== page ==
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Acta Vet Scand. 2018 Oct 11;60(1):61. doi: 10.1186/s13028-018-0415-3.

Protective role of the vulture facial skin and gut microbiomes aid adaptation to scavenging.

Author information

1
Centre for GeoGenetics, Natural History Museum of Denmark, University of Copenhagen, Øster Voldgade 5-7, 1350, Copenhagen K, Denmark.
2
Department for Bioinformatics and Microbe Technology, Novozymes A/S, 2880, Bagsværd, Denmark.
3
Undergraduate Program on Genomic Sciences, Center for Genomic Sciences, National Autonomous University of Mexico, Av. Universidad s/n Col. Chamilpa, 62210, Cuernavaca, Morelos, Mexico.
4
Section for Microbiology and Biotechnology, Department of Environmental Science, Aarhus University, Frederiksborgvej 399, 4000, Roskilde, Denmark.
5
Center for Biological Sequence Analysis, Department of Bio and Health Informatics, Technical University of Denmark, Anker Engelunds Vej 1 Bygning 101A, 2800, Kgs. Lyngby, Denmark.
6
Novo Nordisk Foundation Center for Protein Research, Faculty of Health and Medical Sciences, University of Copenhagen, Blegdamsvej 3, 2200, Copenhagen N, Denmark.
7
Norwegian University of Science and Technology, University Museum, 7491, Trondheim, Norway.
8
Centre for GeoGenetics, Natural History Museum of Denmark, University of Copenhagen, Øster Voldgade 5-7, 1350, Copenhagen K, Denmark. thomassp@snm.ku.dk.
9
Center for Biological Sequence Analysis, Department of Bio and Health Informatics, Technical University of Denmark, Anker Engelunds Vej 1 Bygning 101A, 2800, Kgs. Lyngby, Denmark. thomassp@snm.ku.dk.
10
Centre of Excellence for Omics-Driven Computational Biodiscovery (COMBio), Faculty of Applied Sciences, AIMST University, 08100, Bedong, Malaysia. thomassp@snm.ku.dk.

Abstract

BACKGROUND:

Vultures have adapted the remarkable ability to feed on carcasses that may contain microorganisms that would be pathogenic to most other animals. The holobiont concept suggests that the genetic basis of such adaptation may not only lie within their genomes, but additionally in their associated microbes. To explore this, we generated shotgun DNA sequencing datasets of the facial skin and large intestine microbiomes of the black vulture (Coragyps atratus) and the turkey vulture (Cathartes aura). We characterized the functional potential and taxonomic diversity of their microbiomes, the potential pathogenic challenges confronted by vultures, and the microbial taxa and genes that could play a protective role on the facial skin and in the gut.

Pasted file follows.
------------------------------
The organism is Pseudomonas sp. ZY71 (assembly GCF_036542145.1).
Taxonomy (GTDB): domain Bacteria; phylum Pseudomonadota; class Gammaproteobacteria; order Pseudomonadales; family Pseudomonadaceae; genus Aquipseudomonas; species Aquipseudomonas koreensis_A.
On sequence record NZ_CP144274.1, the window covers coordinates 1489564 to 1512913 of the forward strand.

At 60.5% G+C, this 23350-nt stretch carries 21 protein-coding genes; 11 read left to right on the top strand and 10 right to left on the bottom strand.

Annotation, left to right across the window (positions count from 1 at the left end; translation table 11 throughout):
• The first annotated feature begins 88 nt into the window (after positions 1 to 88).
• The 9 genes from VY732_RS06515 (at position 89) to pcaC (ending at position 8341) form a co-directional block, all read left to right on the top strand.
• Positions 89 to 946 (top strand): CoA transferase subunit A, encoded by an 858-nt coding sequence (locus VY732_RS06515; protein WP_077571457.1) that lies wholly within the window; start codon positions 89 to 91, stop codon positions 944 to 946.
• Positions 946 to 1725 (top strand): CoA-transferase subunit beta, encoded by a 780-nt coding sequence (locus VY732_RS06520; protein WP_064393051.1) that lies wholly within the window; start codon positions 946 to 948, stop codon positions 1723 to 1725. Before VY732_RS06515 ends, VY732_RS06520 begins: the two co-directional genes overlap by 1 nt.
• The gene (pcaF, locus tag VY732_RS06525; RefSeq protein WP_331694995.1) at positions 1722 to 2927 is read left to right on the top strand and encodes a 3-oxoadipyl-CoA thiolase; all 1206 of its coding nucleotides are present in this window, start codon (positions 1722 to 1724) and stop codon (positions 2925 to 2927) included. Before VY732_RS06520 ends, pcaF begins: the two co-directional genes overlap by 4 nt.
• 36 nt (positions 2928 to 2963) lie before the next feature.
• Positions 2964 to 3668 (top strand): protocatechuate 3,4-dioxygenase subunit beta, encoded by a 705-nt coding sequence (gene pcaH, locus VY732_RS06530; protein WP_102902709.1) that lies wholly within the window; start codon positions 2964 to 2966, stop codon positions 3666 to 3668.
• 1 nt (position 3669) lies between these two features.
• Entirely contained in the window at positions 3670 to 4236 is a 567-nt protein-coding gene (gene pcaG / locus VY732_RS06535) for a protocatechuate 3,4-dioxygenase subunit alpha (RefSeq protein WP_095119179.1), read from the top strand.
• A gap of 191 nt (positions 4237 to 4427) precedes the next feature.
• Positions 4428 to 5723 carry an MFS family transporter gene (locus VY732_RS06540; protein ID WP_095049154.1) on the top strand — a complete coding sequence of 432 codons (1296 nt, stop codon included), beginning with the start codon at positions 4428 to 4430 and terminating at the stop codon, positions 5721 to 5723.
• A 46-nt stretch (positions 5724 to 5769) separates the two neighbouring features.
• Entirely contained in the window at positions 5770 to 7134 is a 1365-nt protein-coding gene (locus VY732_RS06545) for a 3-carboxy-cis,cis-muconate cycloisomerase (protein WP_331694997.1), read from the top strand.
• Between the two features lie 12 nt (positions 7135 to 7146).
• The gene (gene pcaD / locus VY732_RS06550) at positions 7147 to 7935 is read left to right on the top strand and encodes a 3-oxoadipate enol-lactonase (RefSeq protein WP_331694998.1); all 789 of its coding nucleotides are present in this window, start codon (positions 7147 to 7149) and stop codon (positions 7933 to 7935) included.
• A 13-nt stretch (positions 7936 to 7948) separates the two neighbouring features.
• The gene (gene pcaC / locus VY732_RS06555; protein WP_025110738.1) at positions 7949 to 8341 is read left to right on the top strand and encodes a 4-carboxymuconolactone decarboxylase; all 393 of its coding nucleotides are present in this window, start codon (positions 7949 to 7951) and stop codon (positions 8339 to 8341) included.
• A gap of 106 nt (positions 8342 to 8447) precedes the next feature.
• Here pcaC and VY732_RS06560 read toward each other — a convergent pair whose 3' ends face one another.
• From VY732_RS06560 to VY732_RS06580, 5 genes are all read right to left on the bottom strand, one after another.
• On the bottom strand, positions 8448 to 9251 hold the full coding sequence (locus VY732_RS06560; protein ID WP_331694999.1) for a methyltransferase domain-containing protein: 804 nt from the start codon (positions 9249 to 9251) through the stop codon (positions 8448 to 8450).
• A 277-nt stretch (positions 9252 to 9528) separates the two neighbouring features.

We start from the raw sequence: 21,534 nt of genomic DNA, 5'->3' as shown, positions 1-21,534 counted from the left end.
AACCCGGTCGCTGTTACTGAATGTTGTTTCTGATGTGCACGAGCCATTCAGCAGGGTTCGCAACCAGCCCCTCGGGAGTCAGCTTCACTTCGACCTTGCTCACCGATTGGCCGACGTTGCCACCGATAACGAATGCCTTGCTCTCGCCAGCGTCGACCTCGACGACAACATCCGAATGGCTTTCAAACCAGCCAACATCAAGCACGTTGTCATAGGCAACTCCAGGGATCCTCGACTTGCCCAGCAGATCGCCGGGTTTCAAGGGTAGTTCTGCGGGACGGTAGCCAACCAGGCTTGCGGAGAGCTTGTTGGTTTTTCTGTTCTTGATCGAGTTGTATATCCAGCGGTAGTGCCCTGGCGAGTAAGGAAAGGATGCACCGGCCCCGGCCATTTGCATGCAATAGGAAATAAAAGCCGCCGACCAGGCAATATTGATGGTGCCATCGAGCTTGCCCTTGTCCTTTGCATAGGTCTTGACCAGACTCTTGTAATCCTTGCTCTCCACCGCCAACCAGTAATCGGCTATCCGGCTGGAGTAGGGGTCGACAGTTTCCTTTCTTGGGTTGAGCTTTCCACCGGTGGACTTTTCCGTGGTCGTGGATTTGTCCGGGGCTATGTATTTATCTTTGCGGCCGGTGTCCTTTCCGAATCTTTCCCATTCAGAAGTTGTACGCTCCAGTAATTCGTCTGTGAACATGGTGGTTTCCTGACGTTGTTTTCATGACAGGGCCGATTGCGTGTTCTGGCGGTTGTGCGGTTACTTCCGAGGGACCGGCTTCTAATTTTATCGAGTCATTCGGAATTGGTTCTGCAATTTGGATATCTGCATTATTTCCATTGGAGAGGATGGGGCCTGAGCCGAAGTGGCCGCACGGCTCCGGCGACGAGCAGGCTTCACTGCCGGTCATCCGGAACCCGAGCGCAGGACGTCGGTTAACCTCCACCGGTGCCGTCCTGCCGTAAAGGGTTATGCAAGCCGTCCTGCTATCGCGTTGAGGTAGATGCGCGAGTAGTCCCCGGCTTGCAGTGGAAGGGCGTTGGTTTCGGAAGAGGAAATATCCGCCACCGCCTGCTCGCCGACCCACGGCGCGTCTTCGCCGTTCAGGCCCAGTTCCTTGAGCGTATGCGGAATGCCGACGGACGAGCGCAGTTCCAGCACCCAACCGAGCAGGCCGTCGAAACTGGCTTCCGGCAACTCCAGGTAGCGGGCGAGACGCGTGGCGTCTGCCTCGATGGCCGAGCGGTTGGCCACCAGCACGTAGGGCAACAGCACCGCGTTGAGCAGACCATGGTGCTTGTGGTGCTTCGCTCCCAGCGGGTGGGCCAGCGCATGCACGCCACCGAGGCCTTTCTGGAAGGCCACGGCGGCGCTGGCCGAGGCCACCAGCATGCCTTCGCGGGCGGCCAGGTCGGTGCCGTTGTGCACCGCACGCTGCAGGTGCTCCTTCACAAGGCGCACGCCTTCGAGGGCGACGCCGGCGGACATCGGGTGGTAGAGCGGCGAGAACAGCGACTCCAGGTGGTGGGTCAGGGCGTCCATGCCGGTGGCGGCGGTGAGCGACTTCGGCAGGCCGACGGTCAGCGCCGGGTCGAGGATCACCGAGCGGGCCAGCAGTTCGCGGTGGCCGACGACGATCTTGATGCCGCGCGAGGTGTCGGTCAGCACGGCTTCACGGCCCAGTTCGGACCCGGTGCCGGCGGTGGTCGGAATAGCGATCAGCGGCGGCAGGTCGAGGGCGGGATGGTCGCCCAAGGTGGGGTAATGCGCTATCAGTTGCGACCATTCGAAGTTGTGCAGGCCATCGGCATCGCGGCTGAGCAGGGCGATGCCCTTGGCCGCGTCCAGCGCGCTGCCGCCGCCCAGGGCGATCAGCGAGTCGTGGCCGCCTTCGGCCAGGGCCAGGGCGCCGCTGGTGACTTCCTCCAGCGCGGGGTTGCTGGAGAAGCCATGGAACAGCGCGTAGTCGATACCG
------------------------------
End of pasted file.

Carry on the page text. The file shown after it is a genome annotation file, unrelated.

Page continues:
RESULTS:

We found microbial taxa and genes involved in diseases, such as dermatitis and pneumonia (more abundant on the facial skin), and gas gangrene and food poisoning (more abundant in the gut). Interestingly, we found taxa and functions with potential for playing beneficial roles, such as antilisterial bacteria in the gut, and genes for the production of antiparasitics and insecticides on the facial skin. Based on the identified phages, we suggest that phages aid in the control and possibly elimination, as in phage therapy, of microbes reported as pathogenic to a variety of species. Interestingly, we identified Adineta vaga in the gut, an invertebrate that feeds on dead bacteria and protozoans, suggesting a defensive predatory mechanism. Finally, we suggest a colonization resistance role through biofilm formation played by Fusobacteria and Clostridia in the gut.

CONCLUSIONS:

Our results highlight the importance of complementing genomic analyses with metagenomics in order to obtain a clearer understanding of the host-microbial alliance and show the importance of microbiome-mediated health protection for adaptation to extreme diets, such as scavenging.

KEYWORDS:

Colonization resistance; Diet specialization; Metagenomics; Microbiome; Pathogens; Scavenging; Vulture

PMID:
30309375
PMCID:
PMC6182802
DOI:
10.1186/s13028-018-0415-3
[Indexed for MEDLINE]
Free PMC Article

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